In December 2005, Western intelligence sources reported that Sudan had become a major source of weapons and ammunition for Hamas, Islamic Jihad and Fatah.
According to intelligence assessments, Palestinian terrorists began using the arms smuggling route from Sudan in 2003. The arms originated from military surplus in the western Sudanese province of Darfur and were transported to Egypt, the Sinai, and the Gaza Strip (via Rafah).
"It's [Sudan] become a huge source of weaponry for the Palestinians as well as for other militias in need of equipment...There's an entire infrastructure that's proven highly reliable." It should be noted that the Sudanese weapons, delivered via Egypt, are apparently far cheaper than arms originating elsewhere.
In November 2006, the IDF confirmed that Iranian-financed weapons (originating in Darfur) slated for the PA were being routed through an Egyptian port. According to Yuval Steinitz, the deputy chairman of the Knesset Foreign Affairs and Defense Committee: "The weapons to the Palestinians are brought in through Egyptian ports and El Arish and are imported by land from Sudan...Those latter imports have to traverse Egypt on their way to Gaza. There is no way that the Egyptian government is not colluding with the weapons shippers."
Officials note that smuggling has increased from the Sinai since Israel's withdrawal from the Gaza Strip in September 2005.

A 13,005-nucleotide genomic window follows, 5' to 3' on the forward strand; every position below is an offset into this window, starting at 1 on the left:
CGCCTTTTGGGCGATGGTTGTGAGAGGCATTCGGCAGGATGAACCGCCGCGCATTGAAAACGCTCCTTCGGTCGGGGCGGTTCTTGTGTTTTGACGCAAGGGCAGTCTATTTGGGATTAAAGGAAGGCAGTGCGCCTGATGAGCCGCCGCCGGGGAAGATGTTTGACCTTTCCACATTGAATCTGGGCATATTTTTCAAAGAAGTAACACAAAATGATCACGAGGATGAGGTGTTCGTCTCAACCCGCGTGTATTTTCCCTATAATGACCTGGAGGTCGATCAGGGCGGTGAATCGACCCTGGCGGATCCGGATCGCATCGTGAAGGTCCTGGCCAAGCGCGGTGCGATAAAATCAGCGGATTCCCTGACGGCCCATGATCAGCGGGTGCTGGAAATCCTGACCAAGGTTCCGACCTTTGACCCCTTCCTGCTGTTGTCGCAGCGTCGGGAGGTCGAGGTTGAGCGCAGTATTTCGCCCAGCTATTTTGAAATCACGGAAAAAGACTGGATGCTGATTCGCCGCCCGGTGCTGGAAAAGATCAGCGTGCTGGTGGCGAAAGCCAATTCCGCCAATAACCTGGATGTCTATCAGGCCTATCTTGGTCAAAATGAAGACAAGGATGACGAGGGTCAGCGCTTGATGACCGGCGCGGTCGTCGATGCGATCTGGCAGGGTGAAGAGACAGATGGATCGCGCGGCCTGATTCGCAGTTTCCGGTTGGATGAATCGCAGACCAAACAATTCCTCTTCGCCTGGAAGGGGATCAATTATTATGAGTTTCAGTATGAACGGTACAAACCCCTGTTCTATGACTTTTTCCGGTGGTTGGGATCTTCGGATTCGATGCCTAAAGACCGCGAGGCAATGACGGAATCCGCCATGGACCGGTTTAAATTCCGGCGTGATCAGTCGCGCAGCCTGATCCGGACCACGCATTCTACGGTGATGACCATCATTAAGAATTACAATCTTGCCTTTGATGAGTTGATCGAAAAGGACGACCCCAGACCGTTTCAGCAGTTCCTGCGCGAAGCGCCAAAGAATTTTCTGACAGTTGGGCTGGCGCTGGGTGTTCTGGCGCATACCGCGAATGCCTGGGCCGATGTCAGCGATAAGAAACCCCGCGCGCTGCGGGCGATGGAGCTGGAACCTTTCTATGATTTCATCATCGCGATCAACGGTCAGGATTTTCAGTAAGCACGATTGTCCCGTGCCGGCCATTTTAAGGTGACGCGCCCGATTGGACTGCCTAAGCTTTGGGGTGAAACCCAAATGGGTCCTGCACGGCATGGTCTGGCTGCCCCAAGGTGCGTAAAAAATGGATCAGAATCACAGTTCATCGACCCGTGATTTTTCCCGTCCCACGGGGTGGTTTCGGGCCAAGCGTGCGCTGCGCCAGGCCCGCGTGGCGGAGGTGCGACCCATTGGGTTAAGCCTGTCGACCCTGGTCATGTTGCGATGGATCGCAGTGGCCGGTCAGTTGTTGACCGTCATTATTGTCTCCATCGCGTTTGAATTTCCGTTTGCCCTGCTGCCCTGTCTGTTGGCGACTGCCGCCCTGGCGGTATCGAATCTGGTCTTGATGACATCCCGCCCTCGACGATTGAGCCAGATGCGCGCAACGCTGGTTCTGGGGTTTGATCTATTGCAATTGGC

In June 2006, Shin Bet head Yuval Diskin told the Knesset Foreign Affairs and Defense Committee that the amount of weapons and explosives smuggled into the Gaza Strip from the Sinai since the disengagement (September 2005) is larger than the total amount smuggled since the Six Day War. Palestinian terrorists have smuggled 11 tons of TNT, three million bullets, 19,600 rifles, 1,600 pistols, 65 RPG launchers and 430 RPGs.
In September 2006, Israeli defense officials expressed concern over an increase in the number of attempts to smuggle weapons into the Gaza Strip. The officials were particularly worried by the efforts of Palestinian terror groups, led by Hamas, to smuggle anti-tank missiles into Gaza.
The Palestinians have long attempted to improve the quality of their anti-tank missiles. Shortly before Israel withdrew from Gaza, Palestinian terrorists succeeded in improving the quality of their missiles by smuggling modern rocket-propelled grenades to replace improvised weapons.
However, Hamas is currently interested in obtaining Russian-made missiles stockpiled by the Syrian army. It should be noted that a number of the missiles were used by Hezbollah during the second Lebanon war. In addition, the Palestinians have determined that the IDF's armored divisions are vulnerable to anti-tank missiles developed in the Eastern bloc.